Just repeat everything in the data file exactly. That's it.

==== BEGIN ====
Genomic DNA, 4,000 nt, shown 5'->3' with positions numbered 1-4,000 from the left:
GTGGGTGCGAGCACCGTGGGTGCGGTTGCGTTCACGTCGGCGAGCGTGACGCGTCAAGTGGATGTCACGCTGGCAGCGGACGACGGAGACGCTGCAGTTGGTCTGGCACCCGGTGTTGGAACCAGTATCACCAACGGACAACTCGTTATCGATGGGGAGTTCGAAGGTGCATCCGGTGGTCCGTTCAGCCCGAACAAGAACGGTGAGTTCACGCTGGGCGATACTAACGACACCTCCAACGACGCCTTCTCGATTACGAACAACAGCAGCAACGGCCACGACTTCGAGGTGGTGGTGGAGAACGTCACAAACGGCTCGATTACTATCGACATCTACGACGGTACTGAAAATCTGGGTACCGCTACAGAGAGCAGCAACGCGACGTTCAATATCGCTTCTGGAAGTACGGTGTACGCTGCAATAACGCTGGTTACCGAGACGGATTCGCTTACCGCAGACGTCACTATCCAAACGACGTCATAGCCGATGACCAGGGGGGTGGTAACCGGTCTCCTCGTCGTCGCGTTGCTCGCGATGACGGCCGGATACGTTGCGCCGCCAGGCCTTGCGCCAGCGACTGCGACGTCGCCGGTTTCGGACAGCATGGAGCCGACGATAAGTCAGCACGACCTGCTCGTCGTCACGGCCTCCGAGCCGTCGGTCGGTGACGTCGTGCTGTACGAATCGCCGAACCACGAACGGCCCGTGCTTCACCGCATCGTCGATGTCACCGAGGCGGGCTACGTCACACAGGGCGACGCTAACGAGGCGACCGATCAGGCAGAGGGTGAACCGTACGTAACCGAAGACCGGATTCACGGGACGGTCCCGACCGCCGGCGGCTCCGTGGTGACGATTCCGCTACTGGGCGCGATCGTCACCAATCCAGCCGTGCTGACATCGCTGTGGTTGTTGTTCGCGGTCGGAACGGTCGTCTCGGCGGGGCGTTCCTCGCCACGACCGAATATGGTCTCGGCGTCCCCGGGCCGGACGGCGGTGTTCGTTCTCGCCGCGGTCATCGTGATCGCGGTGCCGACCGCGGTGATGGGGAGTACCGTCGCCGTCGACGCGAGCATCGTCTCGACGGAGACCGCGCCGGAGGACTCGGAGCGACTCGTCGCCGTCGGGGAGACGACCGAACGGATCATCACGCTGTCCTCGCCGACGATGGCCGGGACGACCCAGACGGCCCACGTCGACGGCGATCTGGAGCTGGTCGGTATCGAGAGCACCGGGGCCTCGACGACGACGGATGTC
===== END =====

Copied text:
Genomic DNA, 4,000 nt, shown 5'->3' with positions numbered 1-4,000 from the left:
GTGGGTGCGAGCACCGTGGGTGCGGTTGCGTTCACGTCGGCGAGCGTGACGCGTCAAGTGGATGTCACGCTGGCAGCGGACGACGGAGACGCTGCAGTTGGTCTGGCACCCGGTGTTGGAACCAGTATCACCAACGGACAACTCGTTATCGATGGGGAGTTCGAAGGTGCATCCGGTGGTCCGTTCAGCCCGAACAAGAACGGTGAGTTCACGCTGGGCGATACTAACGACACCTCCAACGACGCCTTCTCGATTACGAACAACAGCAGCAACGGCCACGACTTCGAGGTGGTGGTGGAGAACGTCACAAACGGCTCGATTACTATCGACATCTACGACGGTACTGAAAATCTGGGTACCGCTACAGAGAGCAGCAACGCGACGTTCAATATCGCTTCTGGAAGTACGGTGTACGCTGCAATAACGCTGGTTACCGAGACGGATTCGCTTACCGCAGACGTCACTATCCAAACGACGTCATAGCCGATGACCAGGGGGGTGGTAACCGGTCTCCTCGTCGTCGCGTTGCTCGCGATGACGGCCGGATACGTTGCGCCGCCAGGCCTTGCGCCAGCGACTGCGACGTCGCCGGTTTCGGACAGCATGGAGCCGACGATAAGTCAGCACGACCTGCTCGTCGTCACGGCCTCCGAGCCGTCGGTCGGTGACGTCGTGCTGTACGAATCGCCGAACCACGAACGGCCCGTGCTTCACCGCATCGTCGATGTCACCGAGGCGGGCTACGTCACACAGGGCGACGCTAACGAGGCGACCGATCAGGCAGAGGGTGAACCGTACGTAACCGAAGACCGGATTCACGGGACGGTCCCGACCGCCGGCGGCTCCGTGGTGACGATTCCGCTACTGGGCGCGATCGTCACCAATCCAGCCGTGCTGACATCGCTGTGGTTGTTGTTCGCGGTCGGAACGGTCGTCTCGGCGGGGCGTTCCTCGCCACGACCGAATATGGTCTCGGCGTCCCCGGGCCGGACGGCGGTGTTCGTTCTCGCCGCGGTCATCGTGATCGCGGTGCCGACCGCGGTGATGGGGAGTACCGTCGCCGTCGACGCGAGCATCGTCTCGACGGAGACCGCGCCGGAGGACTCGGAGCGACTCGTCGCCGTCGGGGAGACGACCGAACGGATCATCACGCTGTCCTCGCCGACGATGGCCGGGACGACCCAGACGGCCCACGTCGACGGCGATCTGGAGCTGGTCGGTATCGAGAGCACCGGGGCCTCGACGACGACGGATGTC